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Peter: What is it called now, no he doesn’t have any, the yeast medicine?
Patrik: No, Lasix.
Peter: Oh, no, they withdrew that. Once the urine starts pouring out they stop the Lasix.
Patrik: Right, I see.
Peter: They keep kind of a mechanism between fluid and his blood and the urine output, some kind of interesting way they work with that.
Peter: Anyway. I’m sorry to bother you.
Patrik: No, don’t be sorry. So, I would, you’re on the right track, I believe, he needs to go home. He doesn’t need to stay in one of those facilities. From what you’re telling me. The nurse at home would probably do a better job keeping an eye on his pressures, keeping an eye on urine, keeping an eye on the catheter, because they have a goal to keep your dad at home, rather than making him sick. Which is what they’re doing in there, by the sounds of things.
Peter: Yeah. It’s true. They don’t listen to you. If you want them to do something, no, we can’t use the, can you imagine saying you don’t wanna use a four inch cushion that’s much softer than the inch. We have our material and then on the air mattress they have this big draw sheet, it’s some kind of a nylon thing, do you guys use those, they’re like floating, they put air in them and they float the patient?
Patrik: Oh, yeah.
Peter: Yeah, some kind of a, well they use that, they leave it under him at the rehab. They leave it under, the air cushion. So he’s gonna lose some of the value of the air cushion with that thing sitting on top. They take all that away, they have just my father and the air cushion, I mean, a sheet, and that’s it. Over there they got four things under him. I think it’s inhibiting the thing from healing. Anyway. I’m gonna go up and see the doctors now and I’m gonna try to argue for-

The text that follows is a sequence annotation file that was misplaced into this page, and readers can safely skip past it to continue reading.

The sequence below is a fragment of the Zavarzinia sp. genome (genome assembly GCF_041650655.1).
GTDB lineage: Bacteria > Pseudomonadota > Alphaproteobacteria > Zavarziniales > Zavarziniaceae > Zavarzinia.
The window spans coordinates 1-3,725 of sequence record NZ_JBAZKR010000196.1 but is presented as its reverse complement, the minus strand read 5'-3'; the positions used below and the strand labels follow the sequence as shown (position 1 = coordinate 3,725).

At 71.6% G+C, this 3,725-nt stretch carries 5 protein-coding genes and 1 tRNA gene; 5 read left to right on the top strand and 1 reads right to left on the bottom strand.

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Patrik: I think you should.
Peter: For one thing, I want him to see urology to evaluate this issue with the urine. That’s what I wanna argue for. And then to go home.
Patrik: I think so. I think it’s way overdue that he’s going home.
Peter: Yeah. He’s been there, now, for almost two months. It’s like they don’t wanna let him go. They know that between every three or four weeks he gets an infection, so they’re trying to make like oh, he’s chronic, he’s long term, he’s there. He fits the profile. But we can take care of him at home and every once a month bring him to the hospital.